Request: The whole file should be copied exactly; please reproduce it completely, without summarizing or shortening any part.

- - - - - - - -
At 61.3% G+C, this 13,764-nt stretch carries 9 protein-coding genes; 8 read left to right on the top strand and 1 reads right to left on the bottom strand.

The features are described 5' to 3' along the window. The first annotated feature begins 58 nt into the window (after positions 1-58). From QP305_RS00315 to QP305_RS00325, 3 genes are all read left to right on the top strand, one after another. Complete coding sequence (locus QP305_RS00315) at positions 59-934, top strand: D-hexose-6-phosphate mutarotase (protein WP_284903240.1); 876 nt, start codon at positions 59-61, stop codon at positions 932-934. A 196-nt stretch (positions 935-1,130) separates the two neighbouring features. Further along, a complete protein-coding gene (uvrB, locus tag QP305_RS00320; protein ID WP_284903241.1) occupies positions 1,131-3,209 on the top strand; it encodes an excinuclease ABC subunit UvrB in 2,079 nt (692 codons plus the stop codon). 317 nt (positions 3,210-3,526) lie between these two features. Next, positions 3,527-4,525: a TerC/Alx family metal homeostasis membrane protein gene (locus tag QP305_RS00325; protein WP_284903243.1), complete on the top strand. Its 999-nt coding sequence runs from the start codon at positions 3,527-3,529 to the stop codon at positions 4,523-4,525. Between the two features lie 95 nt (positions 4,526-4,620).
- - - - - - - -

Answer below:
At 61.3% G+C, this 13,764-nt stretch carries 9 protein-coding genes; 8 read left to right on the top strand and 1 reads right to left on the bottom strand.

The features are described 5' to 3' along the window. The first annotated feature begins 58 nt into the window (after positions 1-58). From QP305_RS00315 to QP305_RS00325, 3 genes are all read left to right on the top strand, one after another. Complete coding sequence (locus QP305_RS00315) at positions 59-934, top strand: D-hexose-6-phosphate mutarotase (protein WP_284903240.1); 876 nt, start codon at positions 59-61, stop codon at positions 932-934. A 196-nt stretch (positions 935-1,130) separates the two neighbouring features. Further along, a complete protein-coding gene (uvrB, locus tag QP305_RS00320; protein ID WP_284903241.1) occupies positions 1,131-3,209 on the top strand; it encodes an excinuclease ABC subunit UvrB in 2,079 nt (692 codons plus the stop codon). 317 nt (positions 3,210-3,526) lie between these two features. Next, positions 3,527-4,525: a TerC/Alx family metal homeostasis membrane protein gene (locus tag QP305_RS00325; protein WP_284903243.1), complete on the top strand. Its 999-nt coding sequence runs from the start codon at positions 3,527-3,529 to the stop codon at positions 4,523-4,525. Between the two features lie 95 nt (positions 4,526-4,620).